F*** you, bad reporting!

The case of Denzel Harvey has been much reported this week, as being the case where the High Court apparently decreed that if a person swears at the police it is okay, because police officers should be able to take it.

Harvey was charged, convicted, and then had the conviction quashed, with an offence contrary to section 5 Public Order Act 1986:

(1) A person is guilty of an offence if he—

(a) uses threatening, abusive or insulting words or behaviour, or disorderly behaviour, or

(b) displays any writing, sign or other visible representation which is threatening, abusive or insulting,

within the hearing or sight of a person likely to be caused harassment, alarm or distress thereby.

(the facts of the case being that he used the F word towards a police officer on several occasions during a stop and search).

Not only has there been the usual knee-jerkery in the red-tops and the tabloids, but it has spread out into the broadsheets and into the police social media footprint, particularly Twitter and blogs.

According to the Telegraph, Simon Reed, vice chairman of the Police Federation, said:

“It’s astounding that you can use every swear word to abuse a police officer and they have got to accept it just because it is common. This gives the green light for everyone to swear and use disorderly behaviour with police.”

Apparently, the new Commissioner of the Metropolitan Police, Bernard Hogan-Howe said:

“It is not acceptable to be sworn at for anybody, so why would it be any more acceptable for a police officer? Even if you accepted that argument, then it doesn’t look too good, does it, in terms of respect? A police officer challenges a suspect about something and they stand there being abusive. I just don’t understand how that works. So I am deeply disappointed by the decision, but I respect the fact that apparently it is a statement of the law.”

And indeed it is reported that the Mayor of London, Boris Johnson, also waded in with:

“Public servants are not there to be abused – they are there to serve society and society must respect them. How can a copper cope with the job if the public are allowed to insult them with impunity?”

All fair comments really. Based on what they had been told, anyway.

You see, sadly the media – and especially those reporters who put this case to those quoted above – got their facts wrong.

The report of the decision went up today on the Judiciary website, and it tells a very different tale to the one that has been in the media. You can find the full judgment here, but I have snagged the relevant part:

Highlighted area one, is why his appeal succeeded.

To prove an offence under section 5, you have to prove harassment, alarm or distress. Unfortunately, the prosecutor seems to have forgotten the ABC of prosecution; that is, proving the elements of the offence – which is rather crucial. According to the appeal judgment (page 4) ‘neither officer gave evidence of being harassed, alarmed or distressed’, because, as above, they were not asked. Whoops.

Highlighted area two makes very clear – with emphasis added by the judge, that in granting the appeal, he is laying the blame on the fact the questions had not been asked, and he is absolutely not saying that officers have to take abuse.

So there we have it. Bad questioning yes, bad law no, f***ing awful reporting.

 

33 thoughts on “F*** you, bad reporting!

  1. Well that’s just too bad. It shouldn’t be an offence to use swear words in the earshot of police officers, simply because swear words are not in themselves offensive, threatening or harassing. Being pulled up for pissing in the street, for example, and responding with ‘Oh for fuck sake’, isn’t going to get you maced in the face, just maybe a charge under this act. I’ll tell you what is pretty threatening though. Walking down the street, only to hear ‘GET AGAINST THE FUCKING WALL. GET-AGAINST’-THE-FUCKING-WALL’ from these apparently very sensitive police officers.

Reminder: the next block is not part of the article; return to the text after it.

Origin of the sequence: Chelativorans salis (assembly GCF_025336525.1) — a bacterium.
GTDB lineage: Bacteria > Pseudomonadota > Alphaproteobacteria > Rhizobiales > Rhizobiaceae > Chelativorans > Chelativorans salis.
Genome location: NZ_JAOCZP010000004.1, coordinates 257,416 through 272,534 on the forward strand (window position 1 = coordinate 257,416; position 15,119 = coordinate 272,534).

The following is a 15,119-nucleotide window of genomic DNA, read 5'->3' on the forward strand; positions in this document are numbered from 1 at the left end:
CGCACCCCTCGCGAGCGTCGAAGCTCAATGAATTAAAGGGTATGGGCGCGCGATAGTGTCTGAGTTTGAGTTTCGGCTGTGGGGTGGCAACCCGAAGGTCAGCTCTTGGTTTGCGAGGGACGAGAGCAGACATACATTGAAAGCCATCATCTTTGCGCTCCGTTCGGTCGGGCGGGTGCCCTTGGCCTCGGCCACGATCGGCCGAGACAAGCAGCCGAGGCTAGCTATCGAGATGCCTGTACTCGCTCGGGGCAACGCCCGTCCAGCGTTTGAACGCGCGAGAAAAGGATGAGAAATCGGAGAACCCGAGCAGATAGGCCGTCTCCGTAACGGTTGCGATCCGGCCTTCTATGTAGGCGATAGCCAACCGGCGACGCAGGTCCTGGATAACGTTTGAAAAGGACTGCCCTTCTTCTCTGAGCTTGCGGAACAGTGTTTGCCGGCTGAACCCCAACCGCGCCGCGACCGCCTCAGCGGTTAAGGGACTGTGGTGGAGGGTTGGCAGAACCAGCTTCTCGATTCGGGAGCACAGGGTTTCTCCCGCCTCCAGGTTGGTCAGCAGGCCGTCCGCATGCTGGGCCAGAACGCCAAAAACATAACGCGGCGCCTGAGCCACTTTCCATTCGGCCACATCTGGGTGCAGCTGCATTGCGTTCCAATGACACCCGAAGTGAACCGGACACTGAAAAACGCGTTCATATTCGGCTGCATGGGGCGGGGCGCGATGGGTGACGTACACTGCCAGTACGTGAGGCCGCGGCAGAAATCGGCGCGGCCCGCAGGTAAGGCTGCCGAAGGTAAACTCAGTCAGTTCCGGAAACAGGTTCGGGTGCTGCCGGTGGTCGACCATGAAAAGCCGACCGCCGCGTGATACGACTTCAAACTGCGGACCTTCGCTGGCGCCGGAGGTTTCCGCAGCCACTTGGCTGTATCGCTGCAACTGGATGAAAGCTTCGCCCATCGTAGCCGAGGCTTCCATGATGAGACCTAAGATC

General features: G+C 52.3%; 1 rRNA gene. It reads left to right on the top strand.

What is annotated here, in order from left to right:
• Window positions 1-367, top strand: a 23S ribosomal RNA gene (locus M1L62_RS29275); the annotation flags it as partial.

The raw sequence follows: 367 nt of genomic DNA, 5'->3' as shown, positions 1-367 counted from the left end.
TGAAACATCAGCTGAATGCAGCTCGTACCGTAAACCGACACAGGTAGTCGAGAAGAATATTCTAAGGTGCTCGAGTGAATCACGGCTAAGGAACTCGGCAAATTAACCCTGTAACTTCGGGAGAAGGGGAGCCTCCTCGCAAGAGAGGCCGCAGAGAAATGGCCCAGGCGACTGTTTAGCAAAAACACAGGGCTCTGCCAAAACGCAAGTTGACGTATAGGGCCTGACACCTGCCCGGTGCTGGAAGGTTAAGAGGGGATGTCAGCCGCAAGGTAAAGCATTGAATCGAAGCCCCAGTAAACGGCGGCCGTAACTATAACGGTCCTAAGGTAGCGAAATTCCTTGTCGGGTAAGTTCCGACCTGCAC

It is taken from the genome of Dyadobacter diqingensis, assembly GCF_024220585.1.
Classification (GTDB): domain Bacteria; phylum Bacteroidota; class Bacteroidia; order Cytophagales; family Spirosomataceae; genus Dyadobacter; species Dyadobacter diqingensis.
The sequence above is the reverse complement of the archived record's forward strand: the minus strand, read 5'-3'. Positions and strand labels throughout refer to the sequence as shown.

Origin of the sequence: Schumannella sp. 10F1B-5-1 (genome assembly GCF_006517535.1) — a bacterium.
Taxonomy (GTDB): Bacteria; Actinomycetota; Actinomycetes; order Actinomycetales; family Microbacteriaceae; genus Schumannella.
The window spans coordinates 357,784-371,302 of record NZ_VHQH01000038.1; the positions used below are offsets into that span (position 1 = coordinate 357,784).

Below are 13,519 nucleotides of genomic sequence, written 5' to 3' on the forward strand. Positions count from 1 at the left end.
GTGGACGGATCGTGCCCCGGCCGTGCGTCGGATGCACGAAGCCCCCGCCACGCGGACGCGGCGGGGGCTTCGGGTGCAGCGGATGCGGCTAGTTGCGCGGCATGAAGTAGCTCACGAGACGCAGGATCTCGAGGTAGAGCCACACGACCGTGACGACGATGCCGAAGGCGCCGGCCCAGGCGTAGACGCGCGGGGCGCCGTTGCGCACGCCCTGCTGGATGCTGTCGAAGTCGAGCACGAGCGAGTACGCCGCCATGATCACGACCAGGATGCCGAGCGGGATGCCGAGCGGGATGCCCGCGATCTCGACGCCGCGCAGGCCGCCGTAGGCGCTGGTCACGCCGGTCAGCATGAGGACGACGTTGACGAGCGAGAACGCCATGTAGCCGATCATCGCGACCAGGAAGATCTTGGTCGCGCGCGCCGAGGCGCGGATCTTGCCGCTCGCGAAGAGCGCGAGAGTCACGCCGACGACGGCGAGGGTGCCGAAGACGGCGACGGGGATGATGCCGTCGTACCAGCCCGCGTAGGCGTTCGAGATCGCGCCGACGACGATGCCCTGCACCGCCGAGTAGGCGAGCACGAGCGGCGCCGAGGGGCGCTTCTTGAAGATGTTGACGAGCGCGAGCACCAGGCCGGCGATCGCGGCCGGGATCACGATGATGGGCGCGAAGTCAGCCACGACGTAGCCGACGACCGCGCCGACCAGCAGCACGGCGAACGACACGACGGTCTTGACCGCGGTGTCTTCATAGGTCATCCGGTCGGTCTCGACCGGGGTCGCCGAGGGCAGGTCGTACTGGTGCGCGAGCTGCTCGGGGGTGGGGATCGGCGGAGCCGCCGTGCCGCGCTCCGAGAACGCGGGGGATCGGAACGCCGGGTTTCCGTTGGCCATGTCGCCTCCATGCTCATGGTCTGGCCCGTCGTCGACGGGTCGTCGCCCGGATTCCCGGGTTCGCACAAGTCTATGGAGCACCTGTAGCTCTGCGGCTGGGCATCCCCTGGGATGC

Why, oh why, is it one law for us and another for the police?

    Good article, by the way.

    • They do have to prove they were alarmed, harassed or threatened by it, to a higher degree than a non police officer, but I do get your point. We had a discussion with some officers about this earlier in the week, where lawyers pointed out they frequently get sworn at, but don’t attempt to prosecute for it.

      • Can a copper “prove” they were “alarmed, harassed or threatened” by swear words. Admittedly, they could *say* they were, but where’s the proof in that? Couldn’t a defence barrister argue “where you *really* upset, or are you just saying that now? Did you really feel threatened, with your pava spray, extendable baton and back-up?”
        Just a thought. Good post btw.

  2. “It is not acceptable to be sworn at for anybody, so why would it be any more acceptable for a police officer?”

    The better question is: ‘Why should policemen get privileged treatment?’ If someone swears at me in the street, merited or not, I don’t have the ability to arrest them and if I complained to the police that someone told me to ‘fuck off’ and it distressed me it is highly improbable that they would hunt the miscreant down and arrest them.

    “Even if you accepted that argument, then it doesn’t look too good, does it, in terms of respect? ” So is failing to be respectful an arrestable offence? In reality it is /this/ that is the real problem. The police feel their dignity is impinged and use their coercive powers to take revenge. Those who deal with the police, and in private the police themselves, know this is what is really happening. Why should anyone be due deference & respect: it’s earnt not demanded.

    • A very good point, and one that I take pains to point out to officers as often as I can. It is not hard to form the view that a charge for section 5 is often in response to someone being ‘difficult’ and not quite playing the game when approached by officers.

      • In both cases, though, it’s a matter of on-the-spot arrests rather than a complaint at the station. I doubt the police would spend any resources investigating an allegation like this one if it were just reported by a PC at the station.

        All that said and done, it is par for the course. I got sworn at enough when teaching in prisons, and that was by the inmates who liked me (not like that, you sniggering at the back).

  3. I wonder how many people have come a cropper in the last week, having decided to exercise their (supposed) new-found freedom to run out and tell a fine upstanding officer where to stick their Section 5…?